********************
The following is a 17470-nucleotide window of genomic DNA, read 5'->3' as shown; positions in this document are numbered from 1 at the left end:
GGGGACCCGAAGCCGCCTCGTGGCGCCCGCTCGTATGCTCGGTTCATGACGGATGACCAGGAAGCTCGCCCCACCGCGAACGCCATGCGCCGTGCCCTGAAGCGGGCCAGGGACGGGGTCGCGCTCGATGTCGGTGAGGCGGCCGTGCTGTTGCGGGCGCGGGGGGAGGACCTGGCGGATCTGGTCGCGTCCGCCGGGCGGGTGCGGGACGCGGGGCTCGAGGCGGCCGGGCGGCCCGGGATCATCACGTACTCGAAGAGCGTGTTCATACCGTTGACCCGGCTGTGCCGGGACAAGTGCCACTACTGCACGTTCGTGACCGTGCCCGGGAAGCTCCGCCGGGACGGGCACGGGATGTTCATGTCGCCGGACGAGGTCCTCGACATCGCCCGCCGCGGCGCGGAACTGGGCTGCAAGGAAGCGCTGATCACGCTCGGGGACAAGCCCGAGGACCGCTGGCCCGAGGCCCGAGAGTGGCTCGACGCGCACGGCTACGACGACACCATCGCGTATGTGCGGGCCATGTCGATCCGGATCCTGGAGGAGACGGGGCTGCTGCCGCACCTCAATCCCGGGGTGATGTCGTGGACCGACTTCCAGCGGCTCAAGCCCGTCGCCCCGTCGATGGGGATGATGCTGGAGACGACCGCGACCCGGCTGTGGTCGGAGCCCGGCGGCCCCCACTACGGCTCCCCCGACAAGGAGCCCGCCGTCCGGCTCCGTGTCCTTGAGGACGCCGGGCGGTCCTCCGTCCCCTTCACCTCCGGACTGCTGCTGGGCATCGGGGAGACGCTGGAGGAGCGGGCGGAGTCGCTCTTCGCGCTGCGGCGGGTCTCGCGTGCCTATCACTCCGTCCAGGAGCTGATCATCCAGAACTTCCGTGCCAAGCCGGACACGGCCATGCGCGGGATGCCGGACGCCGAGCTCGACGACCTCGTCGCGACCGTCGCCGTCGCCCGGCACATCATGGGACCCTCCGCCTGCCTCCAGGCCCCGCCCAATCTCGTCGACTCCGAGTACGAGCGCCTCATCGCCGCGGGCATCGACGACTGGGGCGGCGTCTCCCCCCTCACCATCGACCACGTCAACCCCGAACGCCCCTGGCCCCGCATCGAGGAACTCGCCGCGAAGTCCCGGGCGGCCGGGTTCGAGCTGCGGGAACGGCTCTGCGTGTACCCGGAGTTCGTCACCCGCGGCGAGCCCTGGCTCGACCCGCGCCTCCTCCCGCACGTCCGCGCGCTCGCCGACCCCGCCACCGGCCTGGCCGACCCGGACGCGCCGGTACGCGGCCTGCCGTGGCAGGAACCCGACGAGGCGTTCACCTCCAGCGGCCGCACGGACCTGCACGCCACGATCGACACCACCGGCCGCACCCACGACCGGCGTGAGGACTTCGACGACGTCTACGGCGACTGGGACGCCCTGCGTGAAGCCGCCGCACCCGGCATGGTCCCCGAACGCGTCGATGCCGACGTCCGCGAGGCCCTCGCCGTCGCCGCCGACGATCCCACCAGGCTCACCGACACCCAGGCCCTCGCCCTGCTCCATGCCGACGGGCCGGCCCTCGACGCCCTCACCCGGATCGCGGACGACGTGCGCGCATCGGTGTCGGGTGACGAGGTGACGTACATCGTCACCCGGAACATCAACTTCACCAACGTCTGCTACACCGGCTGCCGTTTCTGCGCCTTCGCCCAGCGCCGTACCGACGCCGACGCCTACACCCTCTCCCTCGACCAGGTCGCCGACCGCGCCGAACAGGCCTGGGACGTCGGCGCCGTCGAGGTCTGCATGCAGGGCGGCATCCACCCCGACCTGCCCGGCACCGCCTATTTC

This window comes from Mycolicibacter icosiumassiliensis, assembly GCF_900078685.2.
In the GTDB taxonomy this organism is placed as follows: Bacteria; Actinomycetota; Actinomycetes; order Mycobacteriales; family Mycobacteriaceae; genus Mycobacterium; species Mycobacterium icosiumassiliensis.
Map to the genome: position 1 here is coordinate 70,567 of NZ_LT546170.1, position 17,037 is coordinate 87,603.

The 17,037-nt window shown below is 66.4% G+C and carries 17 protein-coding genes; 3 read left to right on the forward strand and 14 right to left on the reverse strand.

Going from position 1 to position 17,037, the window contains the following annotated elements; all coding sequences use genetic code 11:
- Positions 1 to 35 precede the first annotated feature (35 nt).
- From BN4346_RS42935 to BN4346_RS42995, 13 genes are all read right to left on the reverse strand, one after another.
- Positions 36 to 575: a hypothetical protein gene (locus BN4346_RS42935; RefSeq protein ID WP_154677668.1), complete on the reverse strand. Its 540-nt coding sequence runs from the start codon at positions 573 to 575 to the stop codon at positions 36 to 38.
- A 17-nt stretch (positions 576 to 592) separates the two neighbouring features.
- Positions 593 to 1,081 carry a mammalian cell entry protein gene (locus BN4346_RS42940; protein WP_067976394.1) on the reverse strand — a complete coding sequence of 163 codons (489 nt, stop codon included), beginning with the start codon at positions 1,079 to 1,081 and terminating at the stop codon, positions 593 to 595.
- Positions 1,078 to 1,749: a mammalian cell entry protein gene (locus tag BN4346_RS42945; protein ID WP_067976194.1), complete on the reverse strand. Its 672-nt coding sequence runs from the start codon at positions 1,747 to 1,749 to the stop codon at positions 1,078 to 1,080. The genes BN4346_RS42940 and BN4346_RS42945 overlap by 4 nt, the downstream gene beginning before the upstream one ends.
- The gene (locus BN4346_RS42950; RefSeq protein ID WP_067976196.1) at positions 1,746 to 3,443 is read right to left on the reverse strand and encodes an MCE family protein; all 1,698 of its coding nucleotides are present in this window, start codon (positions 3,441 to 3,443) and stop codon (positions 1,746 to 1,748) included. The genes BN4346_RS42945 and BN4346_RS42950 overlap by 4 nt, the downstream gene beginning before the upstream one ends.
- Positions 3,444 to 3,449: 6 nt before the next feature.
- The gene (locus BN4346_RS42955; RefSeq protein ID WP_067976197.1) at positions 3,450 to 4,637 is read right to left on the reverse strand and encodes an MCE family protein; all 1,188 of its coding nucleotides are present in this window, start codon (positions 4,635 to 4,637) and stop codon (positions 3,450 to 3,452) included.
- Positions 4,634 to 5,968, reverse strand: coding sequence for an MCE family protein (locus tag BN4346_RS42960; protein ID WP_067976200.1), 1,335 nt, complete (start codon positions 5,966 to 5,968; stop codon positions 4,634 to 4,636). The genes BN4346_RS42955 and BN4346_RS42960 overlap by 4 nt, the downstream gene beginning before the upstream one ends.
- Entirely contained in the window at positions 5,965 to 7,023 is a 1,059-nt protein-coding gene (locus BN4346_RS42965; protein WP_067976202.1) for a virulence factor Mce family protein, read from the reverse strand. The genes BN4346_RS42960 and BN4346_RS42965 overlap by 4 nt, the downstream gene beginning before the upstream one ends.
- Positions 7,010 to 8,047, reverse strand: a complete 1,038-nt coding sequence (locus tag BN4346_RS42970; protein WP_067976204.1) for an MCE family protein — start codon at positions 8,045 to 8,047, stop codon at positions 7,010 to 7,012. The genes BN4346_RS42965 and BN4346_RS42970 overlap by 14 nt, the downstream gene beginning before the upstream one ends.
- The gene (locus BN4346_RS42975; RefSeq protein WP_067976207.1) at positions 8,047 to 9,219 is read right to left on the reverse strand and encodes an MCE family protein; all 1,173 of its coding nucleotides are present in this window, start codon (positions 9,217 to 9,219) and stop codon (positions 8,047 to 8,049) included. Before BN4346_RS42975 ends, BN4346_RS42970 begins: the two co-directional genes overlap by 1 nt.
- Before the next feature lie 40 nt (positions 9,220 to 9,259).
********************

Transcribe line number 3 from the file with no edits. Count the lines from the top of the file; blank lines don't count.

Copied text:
This window comes from Mycolicibacter icosiumassiliensis, assembly GCF_900078685.2.